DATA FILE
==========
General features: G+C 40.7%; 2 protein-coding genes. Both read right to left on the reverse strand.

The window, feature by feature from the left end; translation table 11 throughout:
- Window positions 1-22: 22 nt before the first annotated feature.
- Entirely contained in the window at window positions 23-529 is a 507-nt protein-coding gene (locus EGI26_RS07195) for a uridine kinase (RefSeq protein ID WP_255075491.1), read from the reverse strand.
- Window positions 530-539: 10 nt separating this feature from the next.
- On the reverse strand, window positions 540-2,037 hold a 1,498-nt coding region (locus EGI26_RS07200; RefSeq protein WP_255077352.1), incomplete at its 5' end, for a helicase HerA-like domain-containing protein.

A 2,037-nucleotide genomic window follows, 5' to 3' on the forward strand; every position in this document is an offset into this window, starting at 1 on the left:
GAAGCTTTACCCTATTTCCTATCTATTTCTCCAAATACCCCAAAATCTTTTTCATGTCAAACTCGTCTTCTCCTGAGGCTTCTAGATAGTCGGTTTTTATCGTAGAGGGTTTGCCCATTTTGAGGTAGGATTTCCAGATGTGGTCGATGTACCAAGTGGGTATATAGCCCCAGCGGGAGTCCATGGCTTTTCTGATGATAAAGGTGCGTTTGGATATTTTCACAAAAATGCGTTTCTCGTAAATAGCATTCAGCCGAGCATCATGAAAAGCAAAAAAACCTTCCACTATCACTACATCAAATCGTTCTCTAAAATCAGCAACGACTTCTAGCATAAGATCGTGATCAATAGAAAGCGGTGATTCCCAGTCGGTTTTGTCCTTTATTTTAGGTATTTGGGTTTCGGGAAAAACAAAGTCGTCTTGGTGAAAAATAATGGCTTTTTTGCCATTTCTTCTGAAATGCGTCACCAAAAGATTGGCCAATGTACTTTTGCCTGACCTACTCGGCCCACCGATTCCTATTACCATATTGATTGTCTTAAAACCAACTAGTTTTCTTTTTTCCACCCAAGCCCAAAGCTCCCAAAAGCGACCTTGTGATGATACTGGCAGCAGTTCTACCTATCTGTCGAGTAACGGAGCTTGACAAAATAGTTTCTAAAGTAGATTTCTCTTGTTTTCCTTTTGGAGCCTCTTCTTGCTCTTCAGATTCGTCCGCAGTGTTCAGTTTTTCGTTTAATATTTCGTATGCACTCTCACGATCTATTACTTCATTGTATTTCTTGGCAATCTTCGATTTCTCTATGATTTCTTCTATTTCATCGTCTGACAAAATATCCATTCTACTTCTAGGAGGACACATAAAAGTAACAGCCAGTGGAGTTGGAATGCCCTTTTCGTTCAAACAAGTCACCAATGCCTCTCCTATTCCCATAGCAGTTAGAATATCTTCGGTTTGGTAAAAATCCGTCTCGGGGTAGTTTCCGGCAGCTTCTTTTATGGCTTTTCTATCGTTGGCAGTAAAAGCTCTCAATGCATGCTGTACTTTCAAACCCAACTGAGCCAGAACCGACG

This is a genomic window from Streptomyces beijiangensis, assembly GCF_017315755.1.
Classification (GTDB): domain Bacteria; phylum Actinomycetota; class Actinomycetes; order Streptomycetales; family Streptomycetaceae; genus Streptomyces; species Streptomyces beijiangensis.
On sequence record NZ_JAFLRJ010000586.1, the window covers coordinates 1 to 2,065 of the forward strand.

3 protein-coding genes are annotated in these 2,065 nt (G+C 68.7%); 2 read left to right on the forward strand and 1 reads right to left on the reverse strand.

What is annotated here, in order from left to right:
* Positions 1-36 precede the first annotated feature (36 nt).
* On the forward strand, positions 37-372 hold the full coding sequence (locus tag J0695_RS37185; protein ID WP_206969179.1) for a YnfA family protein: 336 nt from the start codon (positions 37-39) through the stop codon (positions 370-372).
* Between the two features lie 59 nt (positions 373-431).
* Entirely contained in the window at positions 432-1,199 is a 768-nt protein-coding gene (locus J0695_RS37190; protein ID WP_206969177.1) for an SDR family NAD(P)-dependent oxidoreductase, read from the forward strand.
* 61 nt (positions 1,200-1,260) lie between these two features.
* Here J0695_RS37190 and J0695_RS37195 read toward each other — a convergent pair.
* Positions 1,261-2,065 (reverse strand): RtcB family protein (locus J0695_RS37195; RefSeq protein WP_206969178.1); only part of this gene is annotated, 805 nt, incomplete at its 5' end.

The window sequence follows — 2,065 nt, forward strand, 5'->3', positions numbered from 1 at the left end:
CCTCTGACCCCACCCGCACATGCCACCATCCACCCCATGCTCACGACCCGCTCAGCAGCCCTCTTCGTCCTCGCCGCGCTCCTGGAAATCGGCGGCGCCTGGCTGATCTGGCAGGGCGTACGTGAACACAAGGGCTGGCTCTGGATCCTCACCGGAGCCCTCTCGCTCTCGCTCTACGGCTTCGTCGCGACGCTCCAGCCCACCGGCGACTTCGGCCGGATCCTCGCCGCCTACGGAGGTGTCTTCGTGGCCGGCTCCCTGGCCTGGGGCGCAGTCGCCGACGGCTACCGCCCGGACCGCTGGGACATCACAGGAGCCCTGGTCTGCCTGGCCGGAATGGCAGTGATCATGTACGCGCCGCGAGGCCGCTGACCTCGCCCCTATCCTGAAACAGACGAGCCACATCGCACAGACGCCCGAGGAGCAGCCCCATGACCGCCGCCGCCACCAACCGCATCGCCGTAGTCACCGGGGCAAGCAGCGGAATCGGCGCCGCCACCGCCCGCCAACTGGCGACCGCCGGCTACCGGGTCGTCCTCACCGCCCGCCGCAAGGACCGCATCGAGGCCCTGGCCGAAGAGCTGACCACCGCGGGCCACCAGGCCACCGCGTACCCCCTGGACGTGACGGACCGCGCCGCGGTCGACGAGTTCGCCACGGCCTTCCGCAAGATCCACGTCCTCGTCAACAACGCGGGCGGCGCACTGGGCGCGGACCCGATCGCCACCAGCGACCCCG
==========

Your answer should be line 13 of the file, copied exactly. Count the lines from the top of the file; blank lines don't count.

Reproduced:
What is annotated here, in order from left to right: